“Less than half of lung cancer patients (41%) gave the correct explanation of how immunotherapy works, and even though the subset of those who had actually received immunotherapy (241 patients) had as much as twice the correct answer percentages to our different questions, they overestimated its toxicity compared to other therapies,” Kosmidis reported, emphasizing that the results seen in the survey reflect insufficient education.
Co-author Thanos Kosmidis, cofounder and CEO of CareAcross, was further surprised to see widespread unawareness of the cost of immunotherapy, which can exceed 100,000 euros per year for a single patient: “In an ideal world the cost of treatment would be irrelevant, but especially within Europe’s public health systems, people deserve to know about the mechanisms that enable those who need it to get access to this type of therapy.”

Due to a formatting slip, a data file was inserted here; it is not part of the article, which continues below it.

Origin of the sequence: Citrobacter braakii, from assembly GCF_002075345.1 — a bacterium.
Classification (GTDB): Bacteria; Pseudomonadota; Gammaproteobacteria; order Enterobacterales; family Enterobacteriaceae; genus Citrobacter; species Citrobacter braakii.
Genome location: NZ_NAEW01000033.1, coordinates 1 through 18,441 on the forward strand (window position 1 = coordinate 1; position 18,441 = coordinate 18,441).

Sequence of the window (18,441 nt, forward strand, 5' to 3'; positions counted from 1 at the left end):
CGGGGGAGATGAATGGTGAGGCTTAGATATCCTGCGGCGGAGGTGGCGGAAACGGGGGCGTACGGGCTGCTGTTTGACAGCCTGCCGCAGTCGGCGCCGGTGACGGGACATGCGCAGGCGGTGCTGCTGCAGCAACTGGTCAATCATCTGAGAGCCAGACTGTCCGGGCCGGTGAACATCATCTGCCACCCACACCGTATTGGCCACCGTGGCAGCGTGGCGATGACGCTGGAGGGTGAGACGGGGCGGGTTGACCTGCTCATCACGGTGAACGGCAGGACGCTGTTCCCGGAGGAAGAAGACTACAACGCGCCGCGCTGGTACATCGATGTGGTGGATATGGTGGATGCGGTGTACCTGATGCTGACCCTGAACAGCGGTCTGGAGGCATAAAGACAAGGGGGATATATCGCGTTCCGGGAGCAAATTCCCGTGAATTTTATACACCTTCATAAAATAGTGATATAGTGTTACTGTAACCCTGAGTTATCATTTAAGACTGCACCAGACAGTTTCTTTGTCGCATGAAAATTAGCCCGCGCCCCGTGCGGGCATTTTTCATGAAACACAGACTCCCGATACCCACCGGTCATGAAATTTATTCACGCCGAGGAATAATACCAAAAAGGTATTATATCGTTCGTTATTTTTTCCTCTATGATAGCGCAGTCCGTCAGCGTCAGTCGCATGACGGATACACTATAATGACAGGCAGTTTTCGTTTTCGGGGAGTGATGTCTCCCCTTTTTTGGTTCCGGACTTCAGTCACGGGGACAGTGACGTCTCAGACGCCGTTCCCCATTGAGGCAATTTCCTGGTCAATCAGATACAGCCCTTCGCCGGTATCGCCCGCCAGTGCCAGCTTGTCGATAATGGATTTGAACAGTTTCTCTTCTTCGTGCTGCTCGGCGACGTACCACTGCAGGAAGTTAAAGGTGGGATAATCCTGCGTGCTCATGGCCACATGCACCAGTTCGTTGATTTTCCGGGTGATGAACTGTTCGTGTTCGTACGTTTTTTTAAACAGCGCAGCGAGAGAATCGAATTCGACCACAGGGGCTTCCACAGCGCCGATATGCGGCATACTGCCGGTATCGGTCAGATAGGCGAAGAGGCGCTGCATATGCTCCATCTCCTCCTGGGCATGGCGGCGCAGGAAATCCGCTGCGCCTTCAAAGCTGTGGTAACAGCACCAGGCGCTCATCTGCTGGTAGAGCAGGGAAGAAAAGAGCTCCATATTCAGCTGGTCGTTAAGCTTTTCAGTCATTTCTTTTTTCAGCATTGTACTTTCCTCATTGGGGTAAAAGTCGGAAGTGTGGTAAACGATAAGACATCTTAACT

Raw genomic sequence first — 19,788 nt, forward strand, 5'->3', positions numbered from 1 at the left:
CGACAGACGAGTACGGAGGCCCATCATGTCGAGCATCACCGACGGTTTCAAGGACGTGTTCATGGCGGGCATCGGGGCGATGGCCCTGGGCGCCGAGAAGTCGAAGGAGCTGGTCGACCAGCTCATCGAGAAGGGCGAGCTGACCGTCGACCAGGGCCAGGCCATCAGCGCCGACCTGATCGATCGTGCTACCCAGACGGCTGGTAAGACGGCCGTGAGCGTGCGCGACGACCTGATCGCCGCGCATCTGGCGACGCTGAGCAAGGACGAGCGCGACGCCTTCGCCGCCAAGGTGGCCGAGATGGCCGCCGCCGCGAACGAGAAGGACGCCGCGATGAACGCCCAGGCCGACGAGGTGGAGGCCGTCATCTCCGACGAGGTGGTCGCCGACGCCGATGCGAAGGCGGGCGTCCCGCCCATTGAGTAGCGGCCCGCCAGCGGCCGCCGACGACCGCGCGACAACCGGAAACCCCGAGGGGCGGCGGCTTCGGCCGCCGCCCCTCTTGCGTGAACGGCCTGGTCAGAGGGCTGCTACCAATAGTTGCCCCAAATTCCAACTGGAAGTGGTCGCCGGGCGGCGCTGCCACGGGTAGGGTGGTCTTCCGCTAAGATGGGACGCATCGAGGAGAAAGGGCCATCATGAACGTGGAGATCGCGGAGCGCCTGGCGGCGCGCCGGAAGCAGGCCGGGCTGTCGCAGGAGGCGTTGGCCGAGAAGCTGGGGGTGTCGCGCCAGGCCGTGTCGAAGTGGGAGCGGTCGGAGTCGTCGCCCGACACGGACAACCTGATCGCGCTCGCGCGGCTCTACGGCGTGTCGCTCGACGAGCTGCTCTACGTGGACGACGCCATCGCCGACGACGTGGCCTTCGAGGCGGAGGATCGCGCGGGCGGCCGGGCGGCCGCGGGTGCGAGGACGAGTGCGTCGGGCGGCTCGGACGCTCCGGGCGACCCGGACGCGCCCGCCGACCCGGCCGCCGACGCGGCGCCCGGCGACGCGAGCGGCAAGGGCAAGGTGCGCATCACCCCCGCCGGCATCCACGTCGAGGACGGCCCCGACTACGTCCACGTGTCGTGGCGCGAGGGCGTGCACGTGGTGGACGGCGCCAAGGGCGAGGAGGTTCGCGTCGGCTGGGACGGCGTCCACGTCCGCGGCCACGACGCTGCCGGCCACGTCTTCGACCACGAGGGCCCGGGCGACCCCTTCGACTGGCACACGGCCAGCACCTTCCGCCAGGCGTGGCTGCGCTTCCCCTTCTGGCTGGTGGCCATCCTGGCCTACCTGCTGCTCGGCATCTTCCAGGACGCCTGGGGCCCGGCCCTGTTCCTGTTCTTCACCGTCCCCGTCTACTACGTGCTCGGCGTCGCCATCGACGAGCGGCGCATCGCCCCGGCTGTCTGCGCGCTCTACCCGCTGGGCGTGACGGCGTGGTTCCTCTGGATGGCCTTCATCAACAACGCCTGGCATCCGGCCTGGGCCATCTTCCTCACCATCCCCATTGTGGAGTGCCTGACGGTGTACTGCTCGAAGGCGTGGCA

According to Prof. Marco Donia, Herlev-Gentofte Hospital and University of Copenhagen, Denmark, an expert on immunotherapy not involved in the studies, it would indeed be useful to improve general knowledge about a treatment that promises to be more tolerable and effective than chemotherapy, but which comes at a high cost in a context where cancer incidence is on the rise.
“It is not surprising, however, that subjects in this study who did not receive immunotherapy knew little about it, because as doctors we would not want to confuse our patients by talking to them about treatments that we will not offer them,” he said.
“As a follow-up to this research, which is certainly among the first to investigate these questions, it would be interesting to conduct a survey focusing only on patients who are direct candidates for or are already being treated with immunotherapy, and to ask them not only what they know, but also how they would react when confronted with certain side-effects. This is important because well-informed patients who know what to expect can do 90% of the job of preventing side-effects from becoming severe by having them treated early.”